In what circumstances can the supplier of machinery that an employer allows to be used in an unsafe manner be made to bear responsibility for the injuries it causes to a worker?
Consider the case of a farm worker accident that traumatically amputated an employee’s lower left leg when it was caught in a grain auger that he was trying to clear.Jethro Baker was employed as a machine operator and farmhand on the rice-growing property owned by Frank, Anna, Stephen and Nicholas Morona near Deniliquin in the Riverina region of New South Wales.
Up to 10 tonnes of harvested rice could be stored in each of the four field bins on the farm before it was transferred to trucks for freight to a buyer for processing.
An internal auger is used to transfer the grain from the bin into trucks. The system depends on grain falling to the uncovered end of the auger at the base of the bin so it can carry the grain up a chute and into the back of the waiting transport.
Baker was operating the auger in April 2018 in order to transfer the rice to a truck when it became stuck and stopped flowing into the auger.
He climbed through a hatch at the top of the field bin and descended inside to move the grain with his feet. In the process, his left foot went through a gap in a mesh guard at the base of the bin and came into contact with the operating auger.
He sued his employer and Ahrens Group Pty Ltd, who designed and built the bins contending the latter should bear 90% responsibility.
Justice Andrew Keogh was assigned to apportion liability in the Supreme Court at Bendigo against a background of the parties have agreed on a sum for Baker’s financial loss and general damages arising from the accident.
The 35-yr-old Baker recruited mechanical engineer and veteran occupational health & safety expert Tom Dohrmann who identified that the mesh guard through which Baker’s foot passed was of a recently altered design with a gap above the uncovered auger end and some mesh squares unsupported on one edge.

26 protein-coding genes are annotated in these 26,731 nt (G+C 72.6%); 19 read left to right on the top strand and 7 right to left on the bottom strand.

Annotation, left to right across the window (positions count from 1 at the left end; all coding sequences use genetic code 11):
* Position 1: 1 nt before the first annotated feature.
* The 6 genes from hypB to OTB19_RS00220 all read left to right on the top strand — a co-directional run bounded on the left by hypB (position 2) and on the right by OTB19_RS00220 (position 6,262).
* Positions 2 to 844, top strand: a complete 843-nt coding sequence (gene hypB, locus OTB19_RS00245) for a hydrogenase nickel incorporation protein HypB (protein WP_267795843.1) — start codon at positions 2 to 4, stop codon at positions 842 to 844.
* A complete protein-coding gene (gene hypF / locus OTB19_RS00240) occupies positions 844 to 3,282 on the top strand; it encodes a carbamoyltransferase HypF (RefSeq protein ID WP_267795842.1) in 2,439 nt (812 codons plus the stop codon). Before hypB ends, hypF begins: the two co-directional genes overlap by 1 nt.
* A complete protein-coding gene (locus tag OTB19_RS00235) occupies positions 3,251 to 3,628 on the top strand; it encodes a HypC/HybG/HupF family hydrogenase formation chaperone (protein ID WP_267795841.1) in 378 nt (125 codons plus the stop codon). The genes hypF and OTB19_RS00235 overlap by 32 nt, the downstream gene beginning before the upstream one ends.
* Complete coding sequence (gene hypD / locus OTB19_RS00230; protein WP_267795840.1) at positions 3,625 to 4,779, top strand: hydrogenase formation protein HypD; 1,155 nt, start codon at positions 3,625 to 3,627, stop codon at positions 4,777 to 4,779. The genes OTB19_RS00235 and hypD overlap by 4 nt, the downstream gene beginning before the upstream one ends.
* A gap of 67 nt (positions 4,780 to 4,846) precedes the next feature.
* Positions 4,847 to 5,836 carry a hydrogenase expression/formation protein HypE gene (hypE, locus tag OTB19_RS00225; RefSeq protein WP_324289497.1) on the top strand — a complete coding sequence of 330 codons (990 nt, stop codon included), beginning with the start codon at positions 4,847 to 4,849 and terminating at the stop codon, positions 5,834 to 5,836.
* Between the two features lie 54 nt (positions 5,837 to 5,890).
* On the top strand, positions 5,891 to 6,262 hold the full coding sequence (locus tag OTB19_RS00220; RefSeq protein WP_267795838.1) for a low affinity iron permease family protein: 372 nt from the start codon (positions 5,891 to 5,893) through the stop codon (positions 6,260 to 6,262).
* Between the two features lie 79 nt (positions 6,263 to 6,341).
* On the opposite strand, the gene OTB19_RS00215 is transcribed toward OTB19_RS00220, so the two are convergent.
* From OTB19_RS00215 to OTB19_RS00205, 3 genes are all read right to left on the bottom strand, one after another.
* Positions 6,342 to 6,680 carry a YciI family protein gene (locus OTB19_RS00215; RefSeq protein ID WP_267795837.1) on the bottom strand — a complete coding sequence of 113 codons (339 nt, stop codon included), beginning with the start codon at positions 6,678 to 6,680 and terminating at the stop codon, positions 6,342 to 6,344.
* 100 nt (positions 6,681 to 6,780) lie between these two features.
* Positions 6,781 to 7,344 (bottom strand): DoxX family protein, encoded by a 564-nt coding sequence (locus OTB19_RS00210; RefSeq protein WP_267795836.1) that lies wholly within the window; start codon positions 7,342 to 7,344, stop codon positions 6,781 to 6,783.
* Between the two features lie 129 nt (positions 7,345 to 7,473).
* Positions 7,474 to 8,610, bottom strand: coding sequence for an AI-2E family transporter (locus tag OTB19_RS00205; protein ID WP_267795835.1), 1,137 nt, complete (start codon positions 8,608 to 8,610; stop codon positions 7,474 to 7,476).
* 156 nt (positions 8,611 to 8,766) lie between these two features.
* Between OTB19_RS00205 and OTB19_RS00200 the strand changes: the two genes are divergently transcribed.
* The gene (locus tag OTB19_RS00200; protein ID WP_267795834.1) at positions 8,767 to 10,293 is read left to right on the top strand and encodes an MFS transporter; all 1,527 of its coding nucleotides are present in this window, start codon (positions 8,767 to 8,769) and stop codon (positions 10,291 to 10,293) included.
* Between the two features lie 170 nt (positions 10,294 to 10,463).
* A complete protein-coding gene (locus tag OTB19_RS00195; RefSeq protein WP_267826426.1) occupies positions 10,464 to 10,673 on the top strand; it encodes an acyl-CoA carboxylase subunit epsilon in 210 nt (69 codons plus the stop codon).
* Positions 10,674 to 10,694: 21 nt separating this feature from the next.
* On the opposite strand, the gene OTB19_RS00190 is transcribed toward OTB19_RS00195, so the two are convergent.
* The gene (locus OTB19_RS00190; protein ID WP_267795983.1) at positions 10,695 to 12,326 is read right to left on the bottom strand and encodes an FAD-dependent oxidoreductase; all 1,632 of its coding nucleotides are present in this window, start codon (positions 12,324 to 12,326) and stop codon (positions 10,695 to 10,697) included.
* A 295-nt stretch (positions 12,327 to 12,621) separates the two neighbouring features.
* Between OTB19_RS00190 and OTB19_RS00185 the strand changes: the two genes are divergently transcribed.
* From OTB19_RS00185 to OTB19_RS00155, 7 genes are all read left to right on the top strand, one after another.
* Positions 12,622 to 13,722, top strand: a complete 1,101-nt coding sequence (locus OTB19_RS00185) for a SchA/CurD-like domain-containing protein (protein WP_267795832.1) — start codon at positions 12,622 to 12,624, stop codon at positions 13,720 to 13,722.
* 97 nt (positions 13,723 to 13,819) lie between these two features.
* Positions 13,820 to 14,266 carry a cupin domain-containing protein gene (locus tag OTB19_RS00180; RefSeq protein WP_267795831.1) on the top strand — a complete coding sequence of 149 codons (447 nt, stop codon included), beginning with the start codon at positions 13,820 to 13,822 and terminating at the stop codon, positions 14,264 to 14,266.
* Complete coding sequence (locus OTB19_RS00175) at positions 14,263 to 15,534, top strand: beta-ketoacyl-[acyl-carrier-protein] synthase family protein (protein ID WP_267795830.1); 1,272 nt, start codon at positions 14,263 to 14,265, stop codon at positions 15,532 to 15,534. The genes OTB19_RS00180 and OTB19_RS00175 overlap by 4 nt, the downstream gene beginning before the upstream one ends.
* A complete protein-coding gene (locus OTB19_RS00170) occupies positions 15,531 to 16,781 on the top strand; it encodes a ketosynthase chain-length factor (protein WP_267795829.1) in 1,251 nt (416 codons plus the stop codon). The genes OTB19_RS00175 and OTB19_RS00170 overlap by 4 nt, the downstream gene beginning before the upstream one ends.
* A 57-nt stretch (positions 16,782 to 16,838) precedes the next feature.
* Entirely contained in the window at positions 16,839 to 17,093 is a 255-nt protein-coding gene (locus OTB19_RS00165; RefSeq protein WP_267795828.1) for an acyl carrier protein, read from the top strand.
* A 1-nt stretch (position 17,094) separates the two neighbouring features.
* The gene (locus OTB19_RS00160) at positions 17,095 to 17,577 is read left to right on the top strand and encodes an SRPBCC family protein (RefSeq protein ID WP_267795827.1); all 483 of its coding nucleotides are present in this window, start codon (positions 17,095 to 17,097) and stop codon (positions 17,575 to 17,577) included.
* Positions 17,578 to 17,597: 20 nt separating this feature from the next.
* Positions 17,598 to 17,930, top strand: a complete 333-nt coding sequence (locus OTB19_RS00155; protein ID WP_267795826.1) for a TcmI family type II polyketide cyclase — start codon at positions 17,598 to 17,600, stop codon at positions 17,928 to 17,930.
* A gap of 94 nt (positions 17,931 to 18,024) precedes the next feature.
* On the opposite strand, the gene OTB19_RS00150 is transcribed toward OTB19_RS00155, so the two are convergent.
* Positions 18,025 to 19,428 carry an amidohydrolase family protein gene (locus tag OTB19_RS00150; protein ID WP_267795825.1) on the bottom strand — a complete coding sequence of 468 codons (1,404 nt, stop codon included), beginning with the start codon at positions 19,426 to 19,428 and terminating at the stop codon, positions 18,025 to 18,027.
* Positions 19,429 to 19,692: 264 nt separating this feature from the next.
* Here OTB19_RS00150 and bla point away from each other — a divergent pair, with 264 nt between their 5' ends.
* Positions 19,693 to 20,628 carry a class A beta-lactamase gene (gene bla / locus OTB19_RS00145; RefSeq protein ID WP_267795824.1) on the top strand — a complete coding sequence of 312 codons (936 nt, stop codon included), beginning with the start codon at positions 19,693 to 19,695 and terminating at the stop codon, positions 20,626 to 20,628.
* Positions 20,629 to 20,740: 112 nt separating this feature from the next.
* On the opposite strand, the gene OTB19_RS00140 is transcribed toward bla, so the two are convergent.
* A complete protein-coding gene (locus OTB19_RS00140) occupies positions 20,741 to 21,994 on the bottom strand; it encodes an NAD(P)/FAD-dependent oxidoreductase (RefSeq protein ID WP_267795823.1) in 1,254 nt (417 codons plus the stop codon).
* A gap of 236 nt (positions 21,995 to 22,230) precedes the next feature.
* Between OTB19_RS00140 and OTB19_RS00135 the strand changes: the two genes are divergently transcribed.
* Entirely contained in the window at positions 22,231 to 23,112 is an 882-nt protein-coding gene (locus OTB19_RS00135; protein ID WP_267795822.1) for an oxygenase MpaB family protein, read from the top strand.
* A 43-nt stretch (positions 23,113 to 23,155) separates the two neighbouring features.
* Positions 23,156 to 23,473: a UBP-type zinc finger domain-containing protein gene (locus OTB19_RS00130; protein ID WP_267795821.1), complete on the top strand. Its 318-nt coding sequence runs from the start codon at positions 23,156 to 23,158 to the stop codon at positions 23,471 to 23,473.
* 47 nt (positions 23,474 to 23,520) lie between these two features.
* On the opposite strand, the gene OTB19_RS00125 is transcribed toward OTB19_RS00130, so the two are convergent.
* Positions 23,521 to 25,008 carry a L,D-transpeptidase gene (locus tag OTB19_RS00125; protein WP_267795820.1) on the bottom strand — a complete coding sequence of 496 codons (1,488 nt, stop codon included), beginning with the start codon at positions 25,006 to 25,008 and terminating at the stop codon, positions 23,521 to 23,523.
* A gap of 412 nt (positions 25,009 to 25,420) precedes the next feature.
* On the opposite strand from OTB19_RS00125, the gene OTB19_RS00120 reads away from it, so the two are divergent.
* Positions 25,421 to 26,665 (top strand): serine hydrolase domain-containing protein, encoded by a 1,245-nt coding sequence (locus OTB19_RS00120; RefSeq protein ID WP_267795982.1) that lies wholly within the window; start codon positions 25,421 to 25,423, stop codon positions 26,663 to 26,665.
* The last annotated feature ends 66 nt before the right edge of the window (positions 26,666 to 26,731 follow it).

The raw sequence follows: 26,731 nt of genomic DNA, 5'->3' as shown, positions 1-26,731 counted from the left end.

He referred to the relevant WorkCover NSW Code of Practice that specified “all ancillary plant, such as augers, conveyor drive shafts and pulleys, should be guarded to prevent anyone coming into contact with moving parts of the machinery”.
Australian Standard 4024 for machinery safety was also relevant in that it referred to principles of risk assessment and risk reduction the foremost of which was “inherently safe design”.
Dohrmann’s view was that the mesh guard was less effective than its earlier iteration and that any “inherently safe design” would have prevented the operator from entering through the field bin hatch unless the auger had been disengaged.
Ahrens engaged Dr Bruce Field, a mechanical engineer involved in the design of on-farm equipment. He concluded that the field bin achieved an inherently safe design in accordance with the standard, and it was unnecessary for a designer to take further protective measures, such as guarding the auger.
However, under cross-examination, he accepted the guard did not adequately perform its function.
Various industry documents put before the court clearly indicated a history of and propensity for farm workers to intentionally or accidentally approach operating augers.
Justice Keogh observed that the “risk of harm from coming into contact with an operating auger was notorious”.
He found that the manufacturer must have been aware of those risks and the wisdom of adequately guarding exposed auger blades against unsafe practices adopted by farm workers.
The weakening of the guard caused by the redesign of the mesh created an increased risk of a worker’s foot coming into contact with the auger, and both the Code and the Standard obliged Ahrens to consider reasonably foreseeable misuse of a machine it manufactured.
It was in breach of his duty to take precautions to eliminate or reduce the risk of injury to users of its products.
Morona breached its duty of care to Baker by failing to adopt a system of work that prohibited workers from entering the field bin when the auger was operating.
And given it condoned workers entering bins with the auger operating, it should have carefully inspected the mesh guard to ensure it would prevent a worker’s foot from coming into contact with the moving machinery.
The judge decided both Ahrens and the Moronas should have taken their own precautions to mitigate the danger and prevent the accident and that responsibility for Baker’s injuries should be apportioned 40% to the employers and 60% to the manufacturer.
The damages the defendants must pay to Baker are not disclosed in the judgement. Given his age, occupation and other factors, the total is likely to be upwards of $1.5 million.
Categories: Farm worker injury